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Prov 3:18
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We keep several CATs ,but it is mainly due to the availability and price on the surplus market(usually around 10 bucks).The newer SOFT-W would be my choice if price weren't a factor.It has a metal windlass and is longer and slightly wider than the others I have seen/used but at 30 bucks it's hard to justify several.I don't have any experience with the MAT.You might also consider the SWAT-T or the TK-4L both are simpler and the SWAT-t is multipurpose(can be used as a compression bandage as well).I keep a SWAT-T in my edc because of this dual purpose.
 

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Where are you finding CAT's for $10?? All I see are 30-50. In emt class they use MAT and the instructors said its the only one used by the military, as well as an enlisted student. Everything I find online says CAT is the choice.
 

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Where are you finding CAT's for $10?? All I see are 30-50. In emt class they use MAT and the instructors said its the only one used by the military, as well as an enlisted student. Everything I find online says CAT is the choice.
This is bad information.

The Mat's and CAT's are both prone to breaking. The SOF-T is the best choice but I disagree that the newer wide ones (SOFT-W) are better. The originals are better in my opinion.

I second the recommendation on the new SWAT-T; it works good and is multi-purpose. It is the only one you can find for $10.00 bucks. THe others are around $30.00 or higher.

I carry 2 SWAT-T's and 4 SOFT-T in my aid bag. This load out just gives me more options. Also, plan on having to use multiple tq's on thigh injuries. If the first doesn't completely stop the bleeding, you can crank down on the other one and if the first breaks you have a back-up. Live by the adage of two is one and one is none.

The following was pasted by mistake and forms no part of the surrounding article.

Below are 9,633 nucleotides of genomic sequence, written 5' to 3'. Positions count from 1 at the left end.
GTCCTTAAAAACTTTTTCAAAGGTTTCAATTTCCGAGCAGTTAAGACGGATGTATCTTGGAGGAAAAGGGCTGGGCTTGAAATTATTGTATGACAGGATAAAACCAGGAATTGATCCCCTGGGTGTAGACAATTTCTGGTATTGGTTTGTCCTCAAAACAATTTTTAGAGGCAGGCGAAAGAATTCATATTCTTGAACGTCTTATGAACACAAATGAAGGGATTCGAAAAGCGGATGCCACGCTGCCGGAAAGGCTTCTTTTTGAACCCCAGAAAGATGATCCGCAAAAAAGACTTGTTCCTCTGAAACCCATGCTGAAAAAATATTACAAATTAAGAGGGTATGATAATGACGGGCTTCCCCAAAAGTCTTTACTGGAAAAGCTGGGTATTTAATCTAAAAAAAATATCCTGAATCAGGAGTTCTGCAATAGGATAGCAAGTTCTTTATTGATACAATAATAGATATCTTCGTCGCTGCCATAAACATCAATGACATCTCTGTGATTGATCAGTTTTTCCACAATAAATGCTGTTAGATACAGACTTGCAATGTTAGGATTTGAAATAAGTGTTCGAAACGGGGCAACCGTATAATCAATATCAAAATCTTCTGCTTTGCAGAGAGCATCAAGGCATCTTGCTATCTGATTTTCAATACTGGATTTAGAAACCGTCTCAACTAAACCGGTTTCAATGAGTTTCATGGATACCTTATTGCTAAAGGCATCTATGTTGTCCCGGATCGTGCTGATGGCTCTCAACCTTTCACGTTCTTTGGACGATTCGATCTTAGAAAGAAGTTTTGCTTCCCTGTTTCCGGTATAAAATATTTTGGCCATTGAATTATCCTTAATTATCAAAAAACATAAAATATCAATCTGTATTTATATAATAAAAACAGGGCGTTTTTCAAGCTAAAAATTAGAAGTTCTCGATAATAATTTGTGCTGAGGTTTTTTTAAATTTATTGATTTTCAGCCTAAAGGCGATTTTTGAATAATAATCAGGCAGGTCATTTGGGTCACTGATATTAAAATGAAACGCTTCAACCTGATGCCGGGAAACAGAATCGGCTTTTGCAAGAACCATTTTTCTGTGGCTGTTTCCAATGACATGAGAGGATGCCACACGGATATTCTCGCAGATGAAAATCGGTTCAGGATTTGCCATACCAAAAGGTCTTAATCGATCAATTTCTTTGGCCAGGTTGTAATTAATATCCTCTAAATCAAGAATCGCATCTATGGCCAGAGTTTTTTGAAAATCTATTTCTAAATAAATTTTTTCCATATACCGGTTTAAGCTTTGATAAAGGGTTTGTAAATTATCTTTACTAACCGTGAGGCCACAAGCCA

Hope this helps,
BK
 

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I have a CAT and I paid $12 on FlEabay + shipping. I've practiced with it and it works pretty well.

I talked to an ER Doc last summer and he felt they are waaay under utilized in the modern era of EMS.
 

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Shook One
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Here you go. I could give you article after article, but I'll let your Google Fu go to work. Enjoy!

http://www.tacmedkits.com/training-development/battlefield-tourniquets-modern-combat-lifesavers/

Here are the TCCC guidelines from 2009. They were recently updated in 2010. you can probably find them here on this site.
http://casualtycareandrescue.net/2010/02/03/tccc-guidelines-february-2009/
I can see their use on the battlefield where the limb may lost already, and I also see that they are said to be more like direct pressure bandages now, which all makes sense towards maintaining it as an option. Still, civilians are better off with direct pressure.